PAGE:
Maybe you shouldn't read this review. Phyllis Rose wouldn't want you to. A National Book Award finalist and Virginia Woolf biographer, she starts The Shelf: Adventures in Extreme Reading by lamenting that too many people choose what to read by listening to critics, rather than discovering worthy books on their own. So, attempting what she calls ''extreme reading'' she largely means noncanonical exploration, though it's fun to imagine her kayaking over a waterfall with Jane Eyre in hand she chose a library shelf at random, fiction authors filed under LEQLES, and began searching for greatness. Sadly, the novels themselves, which include a political tale from an Afrikaans writer, a California detective mystery, and the original, nonmusical The Phantom of the Opera, are mostly what you'd expect: good, not great, books that don't really merit a place alongside the classics though Rose's determination to enjoy them is nothing short of heroic. She dislikes one 19th-century Russian novel so much that she reads it multiple times, just to figure out why, then ends up loving it. But her observations about how we read in 2014 are deeply engrossing, especially when she delves into the somewhat arbitrary (and, she argues, often inherently sexist) process of how books get selected for the canon in the first place. She also just seems like a fun person to hang out with, the kind of woman who confesses to hiding from her husband so she can drink vodka and devour a spy novel in peace. And her passion in The Shelf is contagious. It helps ward off the sadness of knowing that most books and the humans who put everything they had into them will eventually disappear from memory. Let's hope this book isn't one of them. B+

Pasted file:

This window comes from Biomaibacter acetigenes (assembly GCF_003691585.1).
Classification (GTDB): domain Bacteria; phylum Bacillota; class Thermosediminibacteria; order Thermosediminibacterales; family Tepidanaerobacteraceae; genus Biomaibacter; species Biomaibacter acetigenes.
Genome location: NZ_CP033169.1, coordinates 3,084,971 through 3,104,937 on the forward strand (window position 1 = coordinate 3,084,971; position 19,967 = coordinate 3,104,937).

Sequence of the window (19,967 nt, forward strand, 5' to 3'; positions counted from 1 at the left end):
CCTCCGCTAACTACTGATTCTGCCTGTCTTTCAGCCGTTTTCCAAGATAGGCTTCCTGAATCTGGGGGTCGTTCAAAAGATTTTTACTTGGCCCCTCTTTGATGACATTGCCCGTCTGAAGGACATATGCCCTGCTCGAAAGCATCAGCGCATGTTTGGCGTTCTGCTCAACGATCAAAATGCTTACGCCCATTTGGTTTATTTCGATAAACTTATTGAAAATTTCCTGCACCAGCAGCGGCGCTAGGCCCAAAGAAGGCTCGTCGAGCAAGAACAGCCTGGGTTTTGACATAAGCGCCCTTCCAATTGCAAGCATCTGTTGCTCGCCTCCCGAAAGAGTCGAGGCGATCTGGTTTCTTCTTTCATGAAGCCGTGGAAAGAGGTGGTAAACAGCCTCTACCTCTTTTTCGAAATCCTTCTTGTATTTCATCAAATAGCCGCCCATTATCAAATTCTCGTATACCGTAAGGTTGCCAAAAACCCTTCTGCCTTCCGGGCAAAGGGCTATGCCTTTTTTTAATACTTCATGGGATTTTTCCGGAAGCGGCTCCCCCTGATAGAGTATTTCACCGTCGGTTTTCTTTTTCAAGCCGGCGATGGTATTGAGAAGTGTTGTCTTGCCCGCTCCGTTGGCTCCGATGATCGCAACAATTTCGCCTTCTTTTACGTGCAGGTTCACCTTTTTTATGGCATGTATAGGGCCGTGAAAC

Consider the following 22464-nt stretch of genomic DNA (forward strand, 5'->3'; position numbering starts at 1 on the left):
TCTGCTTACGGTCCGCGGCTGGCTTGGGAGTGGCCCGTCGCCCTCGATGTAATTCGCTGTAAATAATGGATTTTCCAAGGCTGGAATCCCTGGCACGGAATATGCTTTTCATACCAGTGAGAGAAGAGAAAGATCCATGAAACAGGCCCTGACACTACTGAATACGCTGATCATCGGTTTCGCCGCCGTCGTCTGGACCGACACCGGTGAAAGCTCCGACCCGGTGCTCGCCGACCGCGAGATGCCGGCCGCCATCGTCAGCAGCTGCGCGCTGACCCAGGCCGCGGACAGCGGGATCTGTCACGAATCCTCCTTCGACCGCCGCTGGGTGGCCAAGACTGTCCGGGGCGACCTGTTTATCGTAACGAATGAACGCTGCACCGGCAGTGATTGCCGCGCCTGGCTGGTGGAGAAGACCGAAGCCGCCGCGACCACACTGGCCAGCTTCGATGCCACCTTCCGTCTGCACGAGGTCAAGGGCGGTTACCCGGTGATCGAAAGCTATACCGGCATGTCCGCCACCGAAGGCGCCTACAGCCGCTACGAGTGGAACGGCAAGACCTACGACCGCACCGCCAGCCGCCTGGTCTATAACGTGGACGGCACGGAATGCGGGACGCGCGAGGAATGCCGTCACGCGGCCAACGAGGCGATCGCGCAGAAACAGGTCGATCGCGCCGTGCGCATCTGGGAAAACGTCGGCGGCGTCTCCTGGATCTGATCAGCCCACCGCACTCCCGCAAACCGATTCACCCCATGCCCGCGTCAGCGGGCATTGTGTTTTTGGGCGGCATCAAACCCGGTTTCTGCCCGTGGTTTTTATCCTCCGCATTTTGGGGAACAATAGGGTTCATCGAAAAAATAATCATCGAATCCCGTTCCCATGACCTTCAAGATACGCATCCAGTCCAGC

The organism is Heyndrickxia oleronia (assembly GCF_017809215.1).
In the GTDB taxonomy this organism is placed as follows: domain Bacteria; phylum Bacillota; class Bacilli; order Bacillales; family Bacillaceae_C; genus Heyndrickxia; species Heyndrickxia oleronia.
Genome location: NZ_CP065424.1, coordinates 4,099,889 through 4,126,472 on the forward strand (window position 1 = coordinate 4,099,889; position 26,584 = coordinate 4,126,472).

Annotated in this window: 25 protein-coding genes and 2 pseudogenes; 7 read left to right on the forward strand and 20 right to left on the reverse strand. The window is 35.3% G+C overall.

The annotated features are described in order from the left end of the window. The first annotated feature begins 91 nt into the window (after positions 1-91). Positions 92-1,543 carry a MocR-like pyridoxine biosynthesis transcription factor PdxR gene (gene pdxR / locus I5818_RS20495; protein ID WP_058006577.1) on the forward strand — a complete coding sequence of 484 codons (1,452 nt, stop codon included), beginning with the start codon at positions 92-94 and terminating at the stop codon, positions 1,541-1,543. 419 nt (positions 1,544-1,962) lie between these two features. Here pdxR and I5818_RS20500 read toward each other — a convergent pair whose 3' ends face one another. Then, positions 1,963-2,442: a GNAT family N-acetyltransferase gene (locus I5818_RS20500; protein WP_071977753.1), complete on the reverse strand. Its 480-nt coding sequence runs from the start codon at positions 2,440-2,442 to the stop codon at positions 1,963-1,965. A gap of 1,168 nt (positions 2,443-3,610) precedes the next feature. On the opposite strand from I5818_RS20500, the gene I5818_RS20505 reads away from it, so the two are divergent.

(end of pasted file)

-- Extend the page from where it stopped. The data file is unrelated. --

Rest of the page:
''Reading a great novel is like talking to the dead. There is no need for a psychic. When you read the words of a dead or absent master, they sound in your brain and he or she is present in the room.''